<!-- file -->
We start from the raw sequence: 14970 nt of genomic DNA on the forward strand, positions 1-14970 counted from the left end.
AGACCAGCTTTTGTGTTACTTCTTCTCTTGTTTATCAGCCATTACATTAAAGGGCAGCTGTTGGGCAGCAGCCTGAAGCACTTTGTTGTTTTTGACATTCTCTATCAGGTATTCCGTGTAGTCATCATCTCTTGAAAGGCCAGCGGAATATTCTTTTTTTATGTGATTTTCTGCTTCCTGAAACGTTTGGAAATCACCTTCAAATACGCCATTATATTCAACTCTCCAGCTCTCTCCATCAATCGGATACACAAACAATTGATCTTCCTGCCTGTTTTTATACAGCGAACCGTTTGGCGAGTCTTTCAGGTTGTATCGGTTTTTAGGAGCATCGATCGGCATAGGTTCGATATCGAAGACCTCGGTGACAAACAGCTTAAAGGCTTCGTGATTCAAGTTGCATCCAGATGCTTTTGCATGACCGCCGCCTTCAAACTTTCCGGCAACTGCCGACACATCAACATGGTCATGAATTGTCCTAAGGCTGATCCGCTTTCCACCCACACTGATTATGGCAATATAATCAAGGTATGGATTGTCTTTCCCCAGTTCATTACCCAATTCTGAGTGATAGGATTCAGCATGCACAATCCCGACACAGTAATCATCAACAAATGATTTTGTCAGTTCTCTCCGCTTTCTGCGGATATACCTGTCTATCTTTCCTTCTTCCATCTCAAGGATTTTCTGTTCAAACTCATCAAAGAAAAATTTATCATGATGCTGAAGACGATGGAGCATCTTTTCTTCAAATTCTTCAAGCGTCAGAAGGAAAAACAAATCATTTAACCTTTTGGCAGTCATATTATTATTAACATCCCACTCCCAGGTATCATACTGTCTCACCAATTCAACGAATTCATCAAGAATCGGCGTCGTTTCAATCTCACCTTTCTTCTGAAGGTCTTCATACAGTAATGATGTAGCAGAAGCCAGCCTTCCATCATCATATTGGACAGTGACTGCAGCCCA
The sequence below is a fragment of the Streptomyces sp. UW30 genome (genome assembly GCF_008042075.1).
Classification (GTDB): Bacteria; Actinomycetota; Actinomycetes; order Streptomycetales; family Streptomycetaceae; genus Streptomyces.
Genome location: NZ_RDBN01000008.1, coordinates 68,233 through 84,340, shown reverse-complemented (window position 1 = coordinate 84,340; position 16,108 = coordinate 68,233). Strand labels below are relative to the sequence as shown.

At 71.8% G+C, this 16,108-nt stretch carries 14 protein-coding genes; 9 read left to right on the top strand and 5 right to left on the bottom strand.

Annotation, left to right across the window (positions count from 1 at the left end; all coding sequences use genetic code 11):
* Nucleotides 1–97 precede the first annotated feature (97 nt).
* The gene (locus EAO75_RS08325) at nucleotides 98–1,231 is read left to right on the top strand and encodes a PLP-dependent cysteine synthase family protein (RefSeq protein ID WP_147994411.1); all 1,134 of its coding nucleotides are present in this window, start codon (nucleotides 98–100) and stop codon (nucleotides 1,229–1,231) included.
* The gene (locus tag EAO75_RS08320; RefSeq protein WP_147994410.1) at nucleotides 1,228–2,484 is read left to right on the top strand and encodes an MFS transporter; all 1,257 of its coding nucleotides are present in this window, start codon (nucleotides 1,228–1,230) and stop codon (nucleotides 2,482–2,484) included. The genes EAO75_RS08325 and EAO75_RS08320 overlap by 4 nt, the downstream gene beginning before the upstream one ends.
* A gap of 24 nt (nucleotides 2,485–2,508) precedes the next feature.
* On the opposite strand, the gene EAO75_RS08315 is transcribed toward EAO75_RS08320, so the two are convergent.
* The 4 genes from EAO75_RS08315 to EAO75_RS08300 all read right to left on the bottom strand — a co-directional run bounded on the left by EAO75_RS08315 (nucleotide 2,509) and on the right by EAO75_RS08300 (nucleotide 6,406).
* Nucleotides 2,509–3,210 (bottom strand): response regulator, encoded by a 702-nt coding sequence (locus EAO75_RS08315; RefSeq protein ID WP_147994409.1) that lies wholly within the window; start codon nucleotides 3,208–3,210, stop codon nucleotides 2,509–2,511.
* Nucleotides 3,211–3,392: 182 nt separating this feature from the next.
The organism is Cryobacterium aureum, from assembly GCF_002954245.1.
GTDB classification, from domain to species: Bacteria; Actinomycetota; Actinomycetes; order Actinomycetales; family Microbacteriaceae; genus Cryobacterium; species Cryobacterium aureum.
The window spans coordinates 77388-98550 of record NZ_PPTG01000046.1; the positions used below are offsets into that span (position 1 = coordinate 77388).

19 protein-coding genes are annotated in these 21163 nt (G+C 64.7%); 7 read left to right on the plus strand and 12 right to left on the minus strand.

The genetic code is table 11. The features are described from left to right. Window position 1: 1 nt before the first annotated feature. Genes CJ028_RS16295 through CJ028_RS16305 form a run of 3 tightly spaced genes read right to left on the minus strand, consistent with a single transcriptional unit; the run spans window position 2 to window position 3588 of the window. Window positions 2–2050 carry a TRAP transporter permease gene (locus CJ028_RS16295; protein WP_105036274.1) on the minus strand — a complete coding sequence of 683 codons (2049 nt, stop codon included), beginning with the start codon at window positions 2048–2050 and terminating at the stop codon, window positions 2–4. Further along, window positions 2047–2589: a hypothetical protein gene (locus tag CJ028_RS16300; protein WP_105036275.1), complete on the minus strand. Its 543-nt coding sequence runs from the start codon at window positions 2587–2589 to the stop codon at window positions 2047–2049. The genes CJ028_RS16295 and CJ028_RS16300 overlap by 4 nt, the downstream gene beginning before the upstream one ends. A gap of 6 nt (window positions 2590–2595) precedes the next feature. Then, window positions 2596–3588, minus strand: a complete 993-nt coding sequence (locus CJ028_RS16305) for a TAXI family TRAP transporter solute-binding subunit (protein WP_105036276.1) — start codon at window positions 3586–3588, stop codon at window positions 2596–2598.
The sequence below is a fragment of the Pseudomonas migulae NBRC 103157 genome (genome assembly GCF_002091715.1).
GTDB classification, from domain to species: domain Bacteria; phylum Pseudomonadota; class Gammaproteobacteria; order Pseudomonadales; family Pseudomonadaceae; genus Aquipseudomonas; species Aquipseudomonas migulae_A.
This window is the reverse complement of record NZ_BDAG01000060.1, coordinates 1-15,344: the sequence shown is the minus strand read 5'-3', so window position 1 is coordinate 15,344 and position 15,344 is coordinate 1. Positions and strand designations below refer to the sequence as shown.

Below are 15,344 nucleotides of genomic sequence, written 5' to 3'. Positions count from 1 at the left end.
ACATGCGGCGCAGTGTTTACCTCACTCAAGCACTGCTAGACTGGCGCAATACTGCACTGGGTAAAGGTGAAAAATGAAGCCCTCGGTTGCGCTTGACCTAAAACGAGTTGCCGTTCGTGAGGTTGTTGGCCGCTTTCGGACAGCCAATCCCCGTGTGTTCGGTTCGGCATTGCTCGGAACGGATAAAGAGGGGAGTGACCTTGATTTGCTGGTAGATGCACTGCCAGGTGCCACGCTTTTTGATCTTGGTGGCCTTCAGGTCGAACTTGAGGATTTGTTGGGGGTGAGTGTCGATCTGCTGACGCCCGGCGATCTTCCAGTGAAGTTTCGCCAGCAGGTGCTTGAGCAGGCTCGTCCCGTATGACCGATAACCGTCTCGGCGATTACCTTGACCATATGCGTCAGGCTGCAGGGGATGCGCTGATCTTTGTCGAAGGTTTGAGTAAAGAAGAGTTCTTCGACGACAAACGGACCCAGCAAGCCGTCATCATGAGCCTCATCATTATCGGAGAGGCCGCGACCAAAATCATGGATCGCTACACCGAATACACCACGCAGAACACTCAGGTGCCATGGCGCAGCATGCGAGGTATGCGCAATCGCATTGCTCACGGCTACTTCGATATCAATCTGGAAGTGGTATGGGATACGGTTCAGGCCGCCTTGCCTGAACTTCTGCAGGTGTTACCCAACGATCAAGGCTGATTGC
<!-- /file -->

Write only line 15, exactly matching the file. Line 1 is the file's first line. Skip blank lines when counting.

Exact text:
* Nucleotides 3,211–3,392: 182 nt separating this feature from the next.